Policy Guidance #2

Hormone therapy should not be required for an individual to participate in high-performance sport, that is LTAD stages Train to Compete (once international federation rules become a factor) and Train to Win, in the gender category that is consistent with their gender identity, unless the sport organization can prove that hormone therapy is a reasonable and bona fide requirement.

Policy Guidance #3

Individuals should not be required to disclose their transgender identity or history to the sport organization in order to participate in high-performance sport, that is LTAD stages Train to Compete (once international federation rules become a factor) and Train to Win, unless there is a justified reason requiring them to do so.

Policy Guidance #4

Surgical intervention should not be required for an individual to participate in high-performance sport, that is LTAD stages Train to Compete (once international federation rules become a factor) and Train to Win, in the gender category that is consistent with their gender identity.

The CCES’ policy guidance does not exempt transgender athletes from complying with the CCES’ Canadian Anti-Doping Program. We encourage organizations and/or transgender athletes to seek information from the CCES to determine the relevant rules and requirements applicable to the athletes’ respective level of competition.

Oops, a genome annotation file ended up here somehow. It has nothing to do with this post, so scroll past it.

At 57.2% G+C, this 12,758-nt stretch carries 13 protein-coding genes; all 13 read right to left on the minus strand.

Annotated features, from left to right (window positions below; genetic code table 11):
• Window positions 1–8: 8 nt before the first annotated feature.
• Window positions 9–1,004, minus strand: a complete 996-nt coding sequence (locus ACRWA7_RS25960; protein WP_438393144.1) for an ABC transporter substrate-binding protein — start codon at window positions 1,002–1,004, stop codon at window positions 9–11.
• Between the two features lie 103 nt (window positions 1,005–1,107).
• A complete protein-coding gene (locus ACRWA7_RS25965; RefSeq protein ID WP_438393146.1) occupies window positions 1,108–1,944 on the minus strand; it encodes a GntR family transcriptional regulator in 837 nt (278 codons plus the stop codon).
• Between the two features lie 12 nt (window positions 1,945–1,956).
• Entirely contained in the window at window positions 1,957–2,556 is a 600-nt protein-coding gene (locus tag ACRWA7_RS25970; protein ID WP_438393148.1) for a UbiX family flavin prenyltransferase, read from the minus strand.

As well, it is important that sport organizations have inclusive policies that clearly define the consequences should these policies not be followed, including an effective complaints process.
Canada is positioned at the forefront of transgender rights. Canadian sports organizations have the opportunity to demonstrate values that align with the inclusive characteristics for which Canada is becoming a global ambassador.

If you or your organization requires information or assistance in this regard, including regarding implementing policies and procedures that conform with CCES’ policy guidance on inclusive environments for transgender participants in Canadian sport, please contact Mac Allen at mallen@weirfoulds.com or 416-947-5027.

[1] The 2017 NBA All-Star Game is scheduled to be held in Charlotte, North Carolina.

[2] See Brian Mahoney, “Silver: Law change needed to keep ’17 All-Star in Charlotte”, online: http://www.nba.com/2016/news/04/21/nba-commissioner-adam-silver-says-change-in-nc-law-needed-for-all-star-in-charlotte.ap/.

[3] In February 2016, the Toronto District School Board announced that it will open all-gender washrooms in all public schools across the city.

[4] The LTAD model identifies seven stages of development: Active Start (generally 0-6 years); FUNdamental (generally girls 6-8, boys 6-9); Learn to Train (generally girls 8-11, boys 9-12); Train to Train (generally girls 11-15, boys 12-16); Train to Compete (generally girls 15-21, boys 16-23); Train to Win (generally girls 18+, boys 19+); and Active for Life (any age participant).

[5] “Cisgender” refers to an individual who’s gender identity is in line with the sex they were assigned at birth.